We examined the biological functions of the putative orthologs to sorghum Dw1, Rice transgenic lines carrying an RNAi construct that targeted the overlapping sequences of Os01g0103800 and Os03g0270700 showed semi-dwarf phenotypes with reduced internodes (Fig. 3a–c). Furthermore, the two T-DNA insertion lines of At1g76660 showed reduced plant heights in comparison with the background plants (Fig. 3d–f). These results confirm the above hypothesis that defects in the Dw1 orthologs of rice and Arabidopsis cause semi-dwarfism in these plants.
Importance of dw1 and selection in sorghum breeding
Next, we studied how widely the dw1 mutation was used in the breeding of sorghum. There are many SNPs between SIL-05 and bmr-6 within the candidate region of qCL-9. We randomly selected seven SNPs, including the causal SNP of dw1 from 57.208 Mb to 57.273 Mb (Fig. 2a). When we examined the genotypes of these SNPs in ‘Tall White Sooner Milo’ (Dw1) and ‘Dwarf White Milo’ (dw1) (Table 2), the SNPs of ‘Dwarf White Milo’ were identical to those of bmr-6, suggesting that the causal SNP of dw1 might be used in the selection process of ‘Dwarf White Milo’. In fact, the 18 kb sequence of the candidate region from ‘Dwarf White Milo’ was completely the same in bmr-6 and in BTx623 (Supplementary Fig. S4).
Interactions between Dw1 and Dw3
To compare the effects of dw1 and/or dw3 on dwarfism, we produced two NILs, dw3 alone (NIL-dw3) and the double mutant (NIL-dw1dw3) in addition to NIL-dw1 (see above), by the introgression of these mutations into SIL-05 (Supplementary Fig. S7). Interestingly, both NIL-dw1 and NIL-dw3 showed a similar elongation pattern, except at the upper (I) and lower (XII) internodes, where dw3 did not affect the upper internodes but had a greater effect than dw1 at the lower internodes (Fig. 4a, b). More importantly, dw1 and dw3 synergistically function to reduce the internode length, especially in the middle internodes IV–VII. We also performed a histological analysis on these internodes. The longitudinal cell length of the parenchyma was almost the same among the four NILs, while the number of cell per internode was significantly reduced in NIL-dw1 and NIL-dw3, and especially in NIL-dw1dw3 (Fig. 4c–h). These observations suggest that the mutations of dw1 and dw3 decreased the cell proliferation rates, whereas the double mutation had a synergistic effect on the cell proliferation rate.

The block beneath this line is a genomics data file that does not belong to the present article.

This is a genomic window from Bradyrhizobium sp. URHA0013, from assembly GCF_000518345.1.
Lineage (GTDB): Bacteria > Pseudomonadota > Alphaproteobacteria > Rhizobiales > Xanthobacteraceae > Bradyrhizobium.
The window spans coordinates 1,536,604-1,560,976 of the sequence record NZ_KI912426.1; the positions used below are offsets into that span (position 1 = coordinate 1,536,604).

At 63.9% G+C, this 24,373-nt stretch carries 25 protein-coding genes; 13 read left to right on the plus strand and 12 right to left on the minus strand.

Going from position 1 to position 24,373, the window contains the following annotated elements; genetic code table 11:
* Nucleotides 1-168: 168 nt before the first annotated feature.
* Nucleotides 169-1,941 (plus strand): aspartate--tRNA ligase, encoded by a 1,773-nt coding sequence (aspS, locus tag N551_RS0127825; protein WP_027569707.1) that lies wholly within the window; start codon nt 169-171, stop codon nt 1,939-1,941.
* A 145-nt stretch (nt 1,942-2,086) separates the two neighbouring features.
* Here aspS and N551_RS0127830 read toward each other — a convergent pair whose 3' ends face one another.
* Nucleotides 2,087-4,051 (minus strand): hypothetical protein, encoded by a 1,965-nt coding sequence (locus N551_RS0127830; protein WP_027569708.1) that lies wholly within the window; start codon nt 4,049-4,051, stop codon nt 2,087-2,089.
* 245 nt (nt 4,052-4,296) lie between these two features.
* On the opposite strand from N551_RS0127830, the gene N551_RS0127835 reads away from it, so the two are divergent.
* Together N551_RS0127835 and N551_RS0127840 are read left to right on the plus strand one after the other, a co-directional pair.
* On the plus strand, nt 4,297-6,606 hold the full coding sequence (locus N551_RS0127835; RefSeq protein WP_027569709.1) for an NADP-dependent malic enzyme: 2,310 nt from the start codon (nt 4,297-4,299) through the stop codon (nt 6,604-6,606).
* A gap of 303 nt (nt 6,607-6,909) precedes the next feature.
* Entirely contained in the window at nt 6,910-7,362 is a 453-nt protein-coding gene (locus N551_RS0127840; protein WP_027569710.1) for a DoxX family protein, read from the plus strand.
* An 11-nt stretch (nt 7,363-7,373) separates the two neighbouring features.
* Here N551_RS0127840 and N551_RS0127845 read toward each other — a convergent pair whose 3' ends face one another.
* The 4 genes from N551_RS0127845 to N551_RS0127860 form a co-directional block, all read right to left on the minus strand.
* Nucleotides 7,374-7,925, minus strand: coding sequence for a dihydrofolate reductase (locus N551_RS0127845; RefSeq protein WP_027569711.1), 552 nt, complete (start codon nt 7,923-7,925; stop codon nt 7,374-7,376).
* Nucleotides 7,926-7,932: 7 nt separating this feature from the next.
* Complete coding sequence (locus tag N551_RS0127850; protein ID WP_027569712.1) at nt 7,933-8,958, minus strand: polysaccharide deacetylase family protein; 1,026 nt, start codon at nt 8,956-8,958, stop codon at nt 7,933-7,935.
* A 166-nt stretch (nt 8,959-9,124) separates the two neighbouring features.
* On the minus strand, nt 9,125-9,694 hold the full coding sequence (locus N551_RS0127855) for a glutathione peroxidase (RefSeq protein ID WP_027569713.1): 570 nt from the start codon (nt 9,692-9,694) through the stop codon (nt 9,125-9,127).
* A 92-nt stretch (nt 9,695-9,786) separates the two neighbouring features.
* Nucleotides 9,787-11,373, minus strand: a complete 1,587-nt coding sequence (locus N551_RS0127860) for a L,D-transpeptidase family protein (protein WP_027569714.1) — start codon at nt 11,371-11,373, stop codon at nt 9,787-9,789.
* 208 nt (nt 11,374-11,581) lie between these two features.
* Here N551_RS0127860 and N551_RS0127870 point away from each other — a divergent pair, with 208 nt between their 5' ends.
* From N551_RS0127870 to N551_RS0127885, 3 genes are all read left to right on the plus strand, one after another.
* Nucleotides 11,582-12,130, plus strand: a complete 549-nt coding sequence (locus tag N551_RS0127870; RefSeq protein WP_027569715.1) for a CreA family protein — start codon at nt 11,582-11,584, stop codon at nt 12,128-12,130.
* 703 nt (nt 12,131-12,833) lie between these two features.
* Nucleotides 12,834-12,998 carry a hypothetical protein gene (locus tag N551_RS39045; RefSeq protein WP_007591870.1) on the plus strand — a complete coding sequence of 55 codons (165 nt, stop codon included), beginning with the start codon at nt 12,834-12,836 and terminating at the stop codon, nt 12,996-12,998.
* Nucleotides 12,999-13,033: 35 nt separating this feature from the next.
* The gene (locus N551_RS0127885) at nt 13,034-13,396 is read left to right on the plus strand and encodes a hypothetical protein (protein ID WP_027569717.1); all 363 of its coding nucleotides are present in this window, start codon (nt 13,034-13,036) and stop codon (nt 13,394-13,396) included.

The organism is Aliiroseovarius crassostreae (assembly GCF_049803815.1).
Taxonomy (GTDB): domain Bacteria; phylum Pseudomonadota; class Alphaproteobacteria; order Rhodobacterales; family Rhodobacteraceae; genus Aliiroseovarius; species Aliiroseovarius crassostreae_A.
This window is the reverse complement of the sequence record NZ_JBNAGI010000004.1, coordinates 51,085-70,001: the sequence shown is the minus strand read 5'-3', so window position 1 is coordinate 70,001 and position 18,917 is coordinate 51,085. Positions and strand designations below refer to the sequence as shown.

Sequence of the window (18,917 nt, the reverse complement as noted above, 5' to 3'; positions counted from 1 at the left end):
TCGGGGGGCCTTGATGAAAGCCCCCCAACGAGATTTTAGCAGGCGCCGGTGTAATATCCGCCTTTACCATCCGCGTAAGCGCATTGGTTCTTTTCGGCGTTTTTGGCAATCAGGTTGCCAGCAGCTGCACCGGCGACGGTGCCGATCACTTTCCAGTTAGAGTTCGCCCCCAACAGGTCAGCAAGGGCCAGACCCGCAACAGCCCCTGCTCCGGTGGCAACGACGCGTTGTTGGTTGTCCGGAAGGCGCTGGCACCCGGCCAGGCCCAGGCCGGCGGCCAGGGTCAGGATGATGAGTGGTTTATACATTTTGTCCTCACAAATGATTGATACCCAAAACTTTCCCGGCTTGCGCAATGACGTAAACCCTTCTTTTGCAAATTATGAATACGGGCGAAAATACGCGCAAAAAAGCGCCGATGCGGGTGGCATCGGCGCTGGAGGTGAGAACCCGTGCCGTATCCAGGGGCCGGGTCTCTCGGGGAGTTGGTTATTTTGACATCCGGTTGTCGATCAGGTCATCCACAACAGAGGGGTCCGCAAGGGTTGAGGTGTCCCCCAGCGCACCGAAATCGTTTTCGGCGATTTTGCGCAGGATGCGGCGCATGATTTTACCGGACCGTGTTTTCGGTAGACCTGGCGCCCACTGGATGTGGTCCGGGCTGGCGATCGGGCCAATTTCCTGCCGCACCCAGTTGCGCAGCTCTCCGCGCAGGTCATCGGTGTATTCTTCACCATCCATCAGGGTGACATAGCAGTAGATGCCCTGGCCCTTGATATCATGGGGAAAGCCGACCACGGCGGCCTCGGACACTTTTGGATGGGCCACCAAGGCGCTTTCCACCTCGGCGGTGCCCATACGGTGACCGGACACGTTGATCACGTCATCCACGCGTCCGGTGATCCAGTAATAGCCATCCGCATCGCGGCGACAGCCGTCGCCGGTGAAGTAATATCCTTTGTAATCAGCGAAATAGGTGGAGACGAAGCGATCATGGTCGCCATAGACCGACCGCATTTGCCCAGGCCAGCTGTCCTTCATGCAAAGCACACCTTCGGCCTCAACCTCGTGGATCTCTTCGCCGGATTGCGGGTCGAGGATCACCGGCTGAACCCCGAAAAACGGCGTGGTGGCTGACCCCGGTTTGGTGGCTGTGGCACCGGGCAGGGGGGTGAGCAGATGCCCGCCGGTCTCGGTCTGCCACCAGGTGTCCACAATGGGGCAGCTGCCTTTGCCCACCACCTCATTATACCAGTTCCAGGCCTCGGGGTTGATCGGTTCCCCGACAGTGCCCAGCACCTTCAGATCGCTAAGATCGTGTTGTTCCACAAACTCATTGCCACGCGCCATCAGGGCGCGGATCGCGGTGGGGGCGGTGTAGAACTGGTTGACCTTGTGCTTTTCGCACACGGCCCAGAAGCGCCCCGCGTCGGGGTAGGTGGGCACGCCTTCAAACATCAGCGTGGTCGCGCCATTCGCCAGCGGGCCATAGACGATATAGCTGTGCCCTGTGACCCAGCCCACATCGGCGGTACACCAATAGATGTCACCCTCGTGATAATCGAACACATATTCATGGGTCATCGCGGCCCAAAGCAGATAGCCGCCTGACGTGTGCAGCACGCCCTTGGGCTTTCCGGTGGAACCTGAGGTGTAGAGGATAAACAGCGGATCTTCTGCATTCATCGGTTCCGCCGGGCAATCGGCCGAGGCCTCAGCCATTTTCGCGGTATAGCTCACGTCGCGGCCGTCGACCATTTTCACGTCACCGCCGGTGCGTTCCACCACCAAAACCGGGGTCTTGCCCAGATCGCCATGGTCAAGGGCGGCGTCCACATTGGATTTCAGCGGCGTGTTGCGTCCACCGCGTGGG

Semi-dwarfism is tightly associated with lodging resistance and mechanized harvesting, which are important factors in determining crop productivity. To date, some important genes involved in growth processes have been identified to elucidate their mechanisms and applications for molecular breeding. For example, mutations of semi-dwarf1 (sd1) in rice19,23 and Reduced height (Rht) in wheat20, which encode a GA biosynthesis enzyme and a dominant suppressor protein of GA signal transduction, respectively, have been widely used to improve lodging resistance in these crops, resulting in the success of the “green revolution”. It has also been reported that the semi-dwarfism of barley, sdw1/denso, widely introgressed into cultivars grown in Europe, probably results from a defect in an ortholog of rice SD124,25,26. That GA-related mutations have been used for improving lodging resistance in rice, wheat, and barley, demonstrates the importance of decreasing the GA level, or sensitivity to GA, in reducing plant heights. However, in the case of sorghum, such strategies may not be applicable because they induce culm bending, which inevitably causes abnormal plant architecture18.
In this study, we isolated a causal gene for the semi-dwarfism of sorghum, which has been widely introgressed into many cultivars, especially those of grain sorghum, using a QTL analysis and positional cloning. We concluded that Dw1 corresponds to Sobic.009g229800 due to the following: First, within the candidate region, there is only one gene, Sobic.009g229800, which is expressed in elongating internodes and that encodes different amino acid sequences between the parental cultivars, due to a premature stop codon in the bmr-6 gene (Fig. 2a,b). Second, although there are four amino acid differences in Sobic.009g230200 between the parental cultivars, its expression was hardly detected in elongating internodes by RT-PCR or RNA-seq (Fig. 2a,b). Third, ‘Dwarf White Milo’ (dw1) also contains a premature stop codon identical to bmr-6 in Sobic.009g229800, whereas ‘Tall White Sooner Milo’ (Dw1) does not, while the genome sequences of Sobic.009g230200 are identical in the two cultivars. Fourth, knockdown or T-DNA insertion lines of orthologous genes in rice and Arabidopsis showed semi-dwarfism similar to that of the NIL-dw1 sorghum (Supplementary Fig. S7; Fig. 3). Fifth, the complementation experiment showed that transformation of Dw1 gene rescued dwarfing phenotype of the cultivar Tx430 having dw1.